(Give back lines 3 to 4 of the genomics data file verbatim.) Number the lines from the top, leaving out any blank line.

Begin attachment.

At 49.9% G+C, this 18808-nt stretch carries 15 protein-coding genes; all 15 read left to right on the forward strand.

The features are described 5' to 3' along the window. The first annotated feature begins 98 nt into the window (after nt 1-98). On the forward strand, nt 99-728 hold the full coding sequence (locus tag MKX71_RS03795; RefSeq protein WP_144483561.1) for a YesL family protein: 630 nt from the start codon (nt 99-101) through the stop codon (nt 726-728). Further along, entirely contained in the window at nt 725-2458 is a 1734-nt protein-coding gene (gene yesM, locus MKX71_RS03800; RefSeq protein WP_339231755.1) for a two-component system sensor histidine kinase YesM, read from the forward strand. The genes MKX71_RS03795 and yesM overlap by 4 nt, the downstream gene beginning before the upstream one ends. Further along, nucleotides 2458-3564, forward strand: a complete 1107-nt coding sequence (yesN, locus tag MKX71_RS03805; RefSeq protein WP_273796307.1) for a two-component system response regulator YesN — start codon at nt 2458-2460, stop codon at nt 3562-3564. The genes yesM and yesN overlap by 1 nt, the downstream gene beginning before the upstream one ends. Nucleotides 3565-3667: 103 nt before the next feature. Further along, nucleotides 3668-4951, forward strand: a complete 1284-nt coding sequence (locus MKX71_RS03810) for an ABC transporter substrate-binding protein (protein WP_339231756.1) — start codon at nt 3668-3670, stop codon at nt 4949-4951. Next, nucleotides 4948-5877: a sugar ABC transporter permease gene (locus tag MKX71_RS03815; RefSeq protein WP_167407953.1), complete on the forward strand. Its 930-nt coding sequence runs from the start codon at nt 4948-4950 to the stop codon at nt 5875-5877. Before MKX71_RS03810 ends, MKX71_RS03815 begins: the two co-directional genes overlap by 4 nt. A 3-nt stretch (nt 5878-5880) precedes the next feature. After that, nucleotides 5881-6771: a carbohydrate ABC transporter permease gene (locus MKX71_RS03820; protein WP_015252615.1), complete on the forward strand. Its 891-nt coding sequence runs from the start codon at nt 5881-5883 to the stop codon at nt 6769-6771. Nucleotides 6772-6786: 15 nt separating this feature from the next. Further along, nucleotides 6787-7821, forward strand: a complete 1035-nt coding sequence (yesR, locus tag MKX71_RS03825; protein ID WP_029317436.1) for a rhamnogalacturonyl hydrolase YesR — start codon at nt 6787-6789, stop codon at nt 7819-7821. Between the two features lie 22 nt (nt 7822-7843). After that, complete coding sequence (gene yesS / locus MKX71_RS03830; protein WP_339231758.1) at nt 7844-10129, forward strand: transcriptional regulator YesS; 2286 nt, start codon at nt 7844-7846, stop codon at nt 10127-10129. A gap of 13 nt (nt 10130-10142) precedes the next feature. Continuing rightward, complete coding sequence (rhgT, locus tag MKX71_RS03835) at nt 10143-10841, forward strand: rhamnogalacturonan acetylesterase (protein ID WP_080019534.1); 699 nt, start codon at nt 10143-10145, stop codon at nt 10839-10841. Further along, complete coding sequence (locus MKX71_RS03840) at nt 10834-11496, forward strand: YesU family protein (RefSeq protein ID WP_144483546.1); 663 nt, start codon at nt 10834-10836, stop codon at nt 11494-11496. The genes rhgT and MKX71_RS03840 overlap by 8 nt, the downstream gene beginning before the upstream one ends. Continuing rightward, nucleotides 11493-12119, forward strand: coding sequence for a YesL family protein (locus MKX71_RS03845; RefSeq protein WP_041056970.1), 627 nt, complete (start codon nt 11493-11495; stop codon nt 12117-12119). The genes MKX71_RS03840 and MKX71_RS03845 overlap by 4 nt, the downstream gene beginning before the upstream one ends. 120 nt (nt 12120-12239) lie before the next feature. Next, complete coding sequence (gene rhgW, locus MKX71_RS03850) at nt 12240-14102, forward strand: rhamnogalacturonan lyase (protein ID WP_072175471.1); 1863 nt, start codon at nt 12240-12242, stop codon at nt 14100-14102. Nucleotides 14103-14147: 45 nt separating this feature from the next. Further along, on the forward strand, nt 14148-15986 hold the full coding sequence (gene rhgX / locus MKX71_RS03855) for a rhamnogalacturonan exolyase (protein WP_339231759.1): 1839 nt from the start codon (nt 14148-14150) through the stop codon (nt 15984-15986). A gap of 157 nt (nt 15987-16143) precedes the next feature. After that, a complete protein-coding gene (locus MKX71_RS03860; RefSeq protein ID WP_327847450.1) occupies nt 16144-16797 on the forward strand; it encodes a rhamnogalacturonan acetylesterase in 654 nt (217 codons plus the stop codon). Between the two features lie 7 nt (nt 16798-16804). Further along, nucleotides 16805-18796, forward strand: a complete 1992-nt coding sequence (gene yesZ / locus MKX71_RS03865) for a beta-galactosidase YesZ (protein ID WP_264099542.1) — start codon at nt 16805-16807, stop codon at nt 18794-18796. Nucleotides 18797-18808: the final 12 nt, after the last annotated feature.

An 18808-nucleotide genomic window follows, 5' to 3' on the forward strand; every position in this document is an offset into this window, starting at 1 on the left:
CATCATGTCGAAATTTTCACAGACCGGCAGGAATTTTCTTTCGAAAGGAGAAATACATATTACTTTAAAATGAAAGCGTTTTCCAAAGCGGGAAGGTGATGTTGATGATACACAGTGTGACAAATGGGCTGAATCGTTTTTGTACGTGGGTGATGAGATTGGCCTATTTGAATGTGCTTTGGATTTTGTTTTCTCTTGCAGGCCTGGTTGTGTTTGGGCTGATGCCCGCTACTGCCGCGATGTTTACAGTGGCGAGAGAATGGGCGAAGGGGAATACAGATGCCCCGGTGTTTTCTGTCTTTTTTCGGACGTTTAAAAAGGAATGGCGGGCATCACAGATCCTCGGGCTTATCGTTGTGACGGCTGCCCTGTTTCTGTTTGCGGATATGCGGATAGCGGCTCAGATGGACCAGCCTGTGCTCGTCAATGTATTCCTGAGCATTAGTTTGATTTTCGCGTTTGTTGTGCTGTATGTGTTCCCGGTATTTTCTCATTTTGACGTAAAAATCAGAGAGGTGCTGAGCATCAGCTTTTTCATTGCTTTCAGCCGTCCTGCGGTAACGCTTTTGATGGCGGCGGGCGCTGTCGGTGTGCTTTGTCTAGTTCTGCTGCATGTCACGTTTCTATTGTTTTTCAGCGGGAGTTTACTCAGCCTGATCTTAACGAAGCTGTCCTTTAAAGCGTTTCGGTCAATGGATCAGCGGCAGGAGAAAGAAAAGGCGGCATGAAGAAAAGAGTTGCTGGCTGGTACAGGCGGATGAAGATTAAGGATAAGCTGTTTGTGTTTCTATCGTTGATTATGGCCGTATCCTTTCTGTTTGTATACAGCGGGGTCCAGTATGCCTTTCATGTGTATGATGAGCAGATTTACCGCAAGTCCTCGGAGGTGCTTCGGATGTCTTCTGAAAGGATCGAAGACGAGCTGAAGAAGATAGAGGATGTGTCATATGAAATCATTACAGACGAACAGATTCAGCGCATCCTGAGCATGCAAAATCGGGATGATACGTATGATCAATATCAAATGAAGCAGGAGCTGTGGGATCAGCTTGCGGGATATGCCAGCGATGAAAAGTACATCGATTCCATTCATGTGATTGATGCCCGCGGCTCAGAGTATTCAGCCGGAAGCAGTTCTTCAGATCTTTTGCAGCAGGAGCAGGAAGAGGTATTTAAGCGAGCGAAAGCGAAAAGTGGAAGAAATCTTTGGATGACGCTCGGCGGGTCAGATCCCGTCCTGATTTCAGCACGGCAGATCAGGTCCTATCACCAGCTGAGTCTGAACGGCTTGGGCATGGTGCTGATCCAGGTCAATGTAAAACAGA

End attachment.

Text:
An 18808-nucleotide genomic window follows, 5' to 3' on the forward strand; every position in this document is an offset into this window, starting at 1 on the left:
CATCATGTCGAAATTTTCACAGACCGGCAGGAATTTTCTTTCGAAAGGAGAAATACATATTACTTTAAAATGAAAGCGTTTTCCAAAGCGGGAAGGTGATGTTGATGATACACAGTGTGACAAATGGGCTGAATCGTTTTTGTACGTGGGTGATGAGATTGGCCTATTTGAATGTGCTTTGGATTTTGTTTTCTCTTGCAGGCCTGGTTGTGTTTGGGCTGATGCCCGCTACTGCCGCGATGTTTACAGTGGCGAGAGAATGGGCGAAGGGGAATACAGATGCCCCGGTGTTTTCTGTCTTTTTTCGGACGTTTAAAAAGGAATGGCGGGCATCACAGATCCTCGGGCTTATCGTTGTGACGGCTGCCCTGTTTCTGTTTGCGGATATGCGGATAGCGGCTCAGATGGACCAGCCTGTGCTCGTCAATGTATTCCTGAGCATTAGTTTGATTTTCGCGTTTGTTGTGCTGTATGTGTTCCCGGTATTTTCTCATTTTGACGTAAAAATCAGAGAGGTGCTGAGCATCAGCTTTTTCATTGCTTTCAGCCGTCCTGCGGTAACGCTTTTGATGGCGGCGGGCGCTGTCGGTGTGCTTTGTCTAGTTCTGCTGCATGTCACGTTTCTATTGTTTTTCAGCGGGAGTTTACTCAGCCTGATCTTAACGAAGCTGTCCTTTAAAGCGTTTCGGTCAATGGATCAGCGGCAGGAGAAAGAAAAGGCGGCATGAAGAAAAGAGTTGCTGGCTGGTACAGGCGGATGAAGATTAAGGATAAGCTGTTTGTGTTTCTATCGTTGATTATGGCCGTATCCTTTCTGTTTGTATACAGCGGGGTCCAGTATGCCTTTCATGTGTATGATGAGCAGATTTACCGCAAGTCCTCGGAGGTGCTTCGGATGTCTTCTGAAAGGATCGAAGACGAGCTGAAGAAGATAGAGGATGTGTCATATGAAATCATTACAGACGAACAGATTCAGCGCATCCTGAGCATGCAAAATCGGGATGATACGTATGATCAATATCAAATGAAGCAGGAGCTGTGGGATCAGCTTGCGGGATATGCCAGCGATGAAAAGTACATCGATTCCATTCATGTGATTGATGCCCGCGGCTCAGAGTATTCAGCCGGAAGCAGTTCTTCAGATCTTTTGCAGCAGGAGCAGGAAGAGGTATTTAAGCGAGCGAAAGCGAAAAGTGGAAGAAATCTTTGGATGACGCTCGGCGGGTCAGATCCCGTCCTGATTTCAGCACGGCAGATCAGGTCCTATCACCAGCTGAGTCTGAACGGCTTGGGCATGGTGCTGATCCAGGTCAATGTAAAACAGA